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Eur J Public Health. 2018 Apr 1;28(2):309-314. doi: 10.1093/eurpub/ckx203.

School practices important for students' sexual health: analysis of the school health research network survey in Wales.

Author information

1
Department of Social Sciences, DECIPHer, UKCRC Centre of Excellence, Cardiff University, Cardiff, UK.
2
Department of Social Sciences, Y Lab, Cardiff University, Cardiff, UK.

Abstract

Background:

This study investigates how the sexual health outcomes of a representative sample of students aged 15-16 in Wales vary according to the person delivering Sex and Relationships Education (SRE) in schools, students' access to on-site sexual health services and access to free condoms.

Methods:

Cross-sectional, self-report survey data were collected from students who participated in the 2015/16 School Health Research Network questionnaire in Wales. Data were analyzed from 59 schools, totalling 3781 students aged 15-16 (M = 15.7; SD = 0.3) who responded to questions about ever having had sex; age of sexual initiation and condom use at last intercourse. School level data were also collected, examining who delivers school SRE, provision of on-site, school 'drop-in' sexual health services and provision of free condoms for students. Binary and linear multi-level analyses explored the relationship between school level predictors and sexual health outcomes.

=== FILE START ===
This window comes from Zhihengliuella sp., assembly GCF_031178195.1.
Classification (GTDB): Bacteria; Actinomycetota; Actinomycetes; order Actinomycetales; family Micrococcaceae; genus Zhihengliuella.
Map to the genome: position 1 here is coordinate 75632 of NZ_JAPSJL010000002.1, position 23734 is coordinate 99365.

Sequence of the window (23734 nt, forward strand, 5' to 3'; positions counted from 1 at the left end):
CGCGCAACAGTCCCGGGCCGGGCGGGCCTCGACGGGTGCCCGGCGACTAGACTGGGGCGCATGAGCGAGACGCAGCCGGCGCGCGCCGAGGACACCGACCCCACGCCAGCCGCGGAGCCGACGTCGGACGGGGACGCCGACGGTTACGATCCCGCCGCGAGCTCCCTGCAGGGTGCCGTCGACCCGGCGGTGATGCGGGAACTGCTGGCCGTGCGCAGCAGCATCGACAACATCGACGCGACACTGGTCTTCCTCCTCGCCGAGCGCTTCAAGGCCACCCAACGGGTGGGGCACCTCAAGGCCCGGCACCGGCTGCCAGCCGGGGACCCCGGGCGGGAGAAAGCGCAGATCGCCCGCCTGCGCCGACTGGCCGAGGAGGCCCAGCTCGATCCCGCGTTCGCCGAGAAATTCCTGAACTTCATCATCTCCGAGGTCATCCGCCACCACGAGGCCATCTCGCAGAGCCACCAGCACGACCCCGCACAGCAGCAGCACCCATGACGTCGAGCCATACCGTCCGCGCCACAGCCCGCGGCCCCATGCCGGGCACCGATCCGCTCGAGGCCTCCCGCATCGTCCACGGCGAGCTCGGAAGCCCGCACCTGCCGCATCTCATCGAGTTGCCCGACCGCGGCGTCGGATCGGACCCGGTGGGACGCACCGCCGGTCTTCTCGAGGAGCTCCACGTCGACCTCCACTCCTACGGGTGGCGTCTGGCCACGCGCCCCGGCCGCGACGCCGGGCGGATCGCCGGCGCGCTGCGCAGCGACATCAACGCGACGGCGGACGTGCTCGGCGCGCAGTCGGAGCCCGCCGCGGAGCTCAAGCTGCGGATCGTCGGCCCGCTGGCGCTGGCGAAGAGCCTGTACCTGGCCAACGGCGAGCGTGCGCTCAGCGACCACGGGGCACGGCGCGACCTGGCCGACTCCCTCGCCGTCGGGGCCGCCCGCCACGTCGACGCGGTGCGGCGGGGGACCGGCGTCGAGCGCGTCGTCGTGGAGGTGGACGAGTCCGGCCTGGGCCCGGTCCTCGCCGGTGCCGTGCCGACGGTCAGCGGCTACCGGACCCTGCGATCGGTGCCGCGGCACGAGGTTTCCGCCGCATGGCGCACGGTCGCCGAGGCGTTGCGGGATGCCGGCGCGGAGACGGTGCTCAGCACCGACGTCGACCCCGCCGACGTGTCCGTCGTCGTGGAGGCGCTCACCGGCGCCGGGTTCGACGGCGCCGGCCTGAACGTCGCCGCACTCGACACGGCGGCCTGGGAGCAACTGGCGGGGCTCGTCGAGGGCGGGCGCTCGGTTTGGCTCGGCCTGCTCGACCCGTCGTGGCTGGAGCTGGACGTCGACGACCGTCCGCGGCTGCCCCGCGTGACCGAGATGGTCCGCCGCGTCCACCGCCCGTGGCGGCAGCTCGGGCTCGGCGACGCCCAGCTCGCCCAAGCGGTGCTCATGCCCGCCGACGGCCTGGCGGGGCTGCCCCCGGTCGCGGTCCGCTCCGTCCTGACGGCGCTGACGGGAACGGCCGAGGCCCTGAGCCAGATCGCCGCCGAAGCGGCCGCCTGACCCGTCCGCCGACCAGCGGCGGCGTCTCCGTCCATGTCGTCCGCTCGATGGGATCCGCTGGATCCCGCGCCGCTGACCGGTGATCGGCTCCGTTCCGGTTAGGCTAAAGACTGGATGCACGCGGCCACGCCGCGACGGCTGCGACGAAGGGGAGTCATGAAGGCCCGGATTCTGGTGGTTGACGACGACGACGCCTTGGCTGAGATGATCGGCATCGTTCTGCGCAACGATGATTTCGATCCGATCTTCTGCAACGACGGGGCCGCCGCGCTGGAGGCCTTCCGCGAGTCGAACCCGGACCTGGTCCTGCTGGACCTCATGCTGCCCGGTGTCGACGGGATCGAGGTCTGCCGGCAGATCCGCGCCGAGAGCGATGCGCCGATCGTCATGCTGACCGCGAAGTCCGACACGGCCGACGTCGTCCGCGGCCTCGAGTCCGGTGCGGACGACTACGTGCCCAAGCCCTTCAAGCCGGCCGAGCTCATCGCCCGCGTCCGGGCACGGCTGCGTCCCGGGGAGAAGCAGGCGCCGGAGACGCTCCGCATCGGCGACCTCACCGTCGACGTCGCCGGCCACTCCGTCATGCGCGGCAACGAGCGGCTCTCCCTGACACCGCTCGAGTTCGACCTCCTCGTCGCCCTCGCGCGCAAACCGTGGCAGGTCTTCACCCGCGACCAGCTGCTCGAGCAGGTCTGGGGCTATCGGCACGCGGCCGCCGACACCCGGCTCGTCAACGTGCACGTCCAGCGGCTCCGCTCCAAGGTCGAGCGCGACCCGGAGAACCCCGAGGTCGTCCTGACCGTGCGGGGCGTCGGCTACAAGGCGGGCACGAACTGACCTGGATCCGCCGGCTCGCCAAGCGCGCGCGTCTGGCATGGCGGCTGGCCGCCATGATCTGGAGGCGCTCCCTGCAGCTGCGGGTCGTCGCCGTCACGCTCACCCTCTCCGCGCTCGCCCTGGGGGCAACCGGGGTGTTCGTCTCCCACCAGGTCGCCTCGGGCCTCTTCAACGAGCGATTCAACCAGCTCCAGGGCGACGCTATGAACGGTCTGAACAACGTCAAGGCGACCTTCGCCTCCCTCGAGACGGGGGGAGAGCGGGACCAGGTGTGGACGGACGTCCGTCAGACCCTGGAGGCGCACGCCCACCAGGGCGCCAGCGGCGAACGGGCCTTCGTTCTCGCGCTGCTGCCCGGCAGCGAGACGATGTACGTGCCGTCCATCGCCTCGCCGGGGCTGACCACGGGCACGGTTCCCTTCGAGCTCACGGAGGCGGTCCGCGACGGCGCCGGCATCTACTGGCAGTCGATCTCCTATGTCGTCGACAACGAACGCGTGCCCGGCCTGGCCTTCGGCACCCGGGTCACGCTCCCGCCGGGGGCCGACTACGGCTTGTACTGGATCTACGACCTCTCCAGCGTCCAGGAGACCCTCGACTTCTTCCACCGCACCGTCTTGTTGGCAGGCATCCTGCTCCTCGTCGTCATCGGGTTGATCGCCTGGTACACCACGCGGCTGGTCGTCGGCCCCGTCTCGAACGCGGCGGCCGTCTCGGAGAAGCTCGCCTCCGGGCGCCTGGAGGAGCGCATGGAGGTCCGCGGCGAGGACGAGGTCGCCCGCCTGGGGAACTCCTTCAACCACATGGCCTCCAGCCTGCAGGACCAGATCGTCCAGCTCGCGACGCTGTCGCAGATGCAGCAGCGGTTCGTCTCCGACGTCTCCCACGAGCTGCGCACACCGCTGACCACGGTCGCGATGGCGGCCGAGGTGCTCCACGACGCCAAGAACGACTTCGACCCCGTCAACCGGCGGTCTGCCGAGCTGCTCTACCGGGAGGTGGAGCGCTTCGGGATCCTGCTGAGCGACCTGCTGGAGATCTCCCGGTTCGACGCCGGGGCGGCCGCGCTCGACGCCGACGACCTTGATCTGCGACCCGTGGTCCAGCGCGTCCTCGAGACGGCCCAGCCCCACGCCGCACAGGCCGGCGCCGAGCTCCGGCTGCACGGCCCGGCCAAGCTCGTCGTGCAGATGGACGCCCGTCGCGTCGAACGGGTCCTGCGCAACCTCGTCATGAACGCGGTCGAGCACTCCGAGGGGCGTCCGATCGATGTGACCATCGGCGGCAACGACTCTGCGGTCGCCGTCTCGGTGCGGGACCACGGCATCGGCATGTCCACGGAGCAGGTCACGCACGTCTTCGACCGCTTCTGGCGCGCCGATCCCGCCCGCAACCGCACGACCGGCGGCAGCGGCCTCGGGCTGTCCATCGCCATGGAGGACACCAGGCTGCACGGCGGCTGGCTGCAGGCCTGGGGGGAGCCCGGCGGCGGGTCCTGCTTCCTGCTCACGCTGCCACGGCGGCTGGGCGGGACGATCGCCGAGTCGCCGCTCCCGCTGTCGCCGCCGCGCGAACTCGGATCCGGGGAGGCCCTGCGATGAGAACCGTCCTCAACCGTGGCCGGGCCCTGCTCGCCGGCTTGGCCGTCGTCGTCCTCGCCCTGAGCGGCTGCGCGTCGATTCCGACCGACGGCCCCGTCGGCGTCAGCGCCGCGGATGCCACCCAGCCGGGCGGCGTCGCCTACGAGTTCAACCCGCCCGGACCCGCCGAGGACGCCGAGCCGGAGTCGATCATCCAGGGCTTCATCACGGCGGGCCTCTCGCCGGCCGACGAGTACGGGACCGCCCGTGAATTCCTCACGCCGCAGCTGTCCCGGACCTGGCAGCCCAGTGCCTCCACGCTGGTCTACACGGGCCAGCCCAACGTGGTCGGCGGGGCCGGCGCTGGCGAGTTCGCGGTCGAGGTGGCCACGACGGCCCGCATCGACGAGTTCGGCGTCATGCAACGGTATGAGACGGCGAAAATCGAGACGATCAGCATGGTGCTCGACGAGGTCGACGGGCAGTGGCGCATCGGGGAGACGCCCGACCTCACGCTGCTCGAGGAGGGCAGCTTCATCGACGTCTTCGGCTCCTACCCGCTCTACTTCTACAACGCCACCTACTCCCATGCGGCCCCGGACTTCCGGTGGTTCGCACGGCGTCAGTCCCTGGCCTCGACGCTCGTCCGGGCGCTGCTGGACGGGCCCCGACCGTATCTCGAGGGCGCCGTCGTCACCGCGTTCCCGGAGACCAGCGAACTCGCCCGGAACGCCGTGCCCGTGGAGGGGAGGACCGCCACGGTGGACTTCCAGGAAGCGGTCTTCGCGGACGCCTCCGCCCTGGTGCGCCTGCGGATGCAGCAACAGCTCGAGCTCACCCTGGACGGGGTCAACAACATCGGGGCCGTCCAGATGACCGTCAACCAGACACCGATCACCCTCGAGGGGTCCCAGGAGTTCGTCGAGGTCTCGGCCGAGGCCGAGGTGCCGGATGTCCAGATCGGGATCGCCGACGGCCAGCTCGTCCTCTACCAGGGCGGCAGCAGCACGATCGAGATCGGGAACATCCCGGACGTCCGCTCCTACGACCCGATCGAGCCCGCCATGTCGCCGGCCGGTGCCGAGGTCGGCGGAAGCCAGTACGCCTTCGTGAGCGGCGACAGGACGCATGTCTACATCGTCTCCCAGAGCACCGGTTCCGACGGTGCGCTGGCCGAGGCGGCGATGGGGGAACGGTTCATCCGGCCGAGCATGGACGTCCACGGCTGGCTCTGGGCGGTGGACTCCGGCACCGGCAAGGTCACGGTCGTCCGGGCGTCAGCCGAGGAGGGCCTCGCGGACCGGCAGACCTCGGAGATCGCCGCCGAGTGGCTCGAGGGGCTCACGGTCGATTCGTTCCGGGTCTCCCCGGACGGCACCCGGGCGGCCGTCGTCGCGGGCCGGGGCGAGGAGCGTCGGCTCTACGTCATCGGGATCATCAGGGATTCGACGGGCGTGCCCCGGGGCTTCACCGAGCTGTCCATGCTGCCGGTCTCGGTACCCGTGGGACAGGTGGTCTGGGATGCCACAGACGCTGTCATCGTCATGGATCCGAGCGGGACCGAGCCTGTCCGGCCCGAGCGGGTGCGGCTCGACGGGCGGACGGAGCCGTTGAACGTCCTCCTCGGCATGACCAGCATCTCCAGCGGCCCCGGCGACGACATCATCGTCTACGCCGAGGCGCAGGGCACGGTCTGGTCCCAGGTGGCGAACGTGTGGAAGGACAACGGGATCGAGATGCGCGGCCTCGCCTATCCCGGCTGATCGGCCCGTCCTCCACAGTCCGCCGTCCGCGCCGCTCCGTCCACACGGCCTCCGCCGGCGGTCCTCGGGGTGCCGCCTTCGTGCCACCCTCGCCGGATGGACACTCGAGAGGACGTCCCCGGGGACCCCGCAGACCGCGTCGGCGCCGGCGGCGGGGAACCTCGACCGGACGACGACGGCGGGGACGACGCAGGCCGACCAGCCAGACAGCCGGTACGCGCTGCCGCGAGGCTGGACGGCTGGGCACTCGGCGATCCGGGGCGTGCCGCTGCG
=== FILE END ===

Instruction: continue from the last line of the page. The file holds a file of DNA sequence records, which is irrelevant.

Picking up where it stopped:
Results:

Compared to teachers, other modes of SRE delivery were associated with better sexual health outcomes, including remaining sexually inactive, later age of first intercourse and condom use. Providing on-site sexual health services did not significantly reduce the odds of having ever had sex or delaying first intercourse; but was associated with increased condom use. On-site condom provision was associated with lower condom use.

Conclusions:

SRE delivery by educators other than teachers is optimum to young people's sexual health outcomes. Further funding and coordination of on-site sexual health advice services are required. Longitudinal research is needed to identify the temporal sequence of sexual health practices and outcomes.

PMID:
29161403
DOI:
10.1093/eurpub/ckx203

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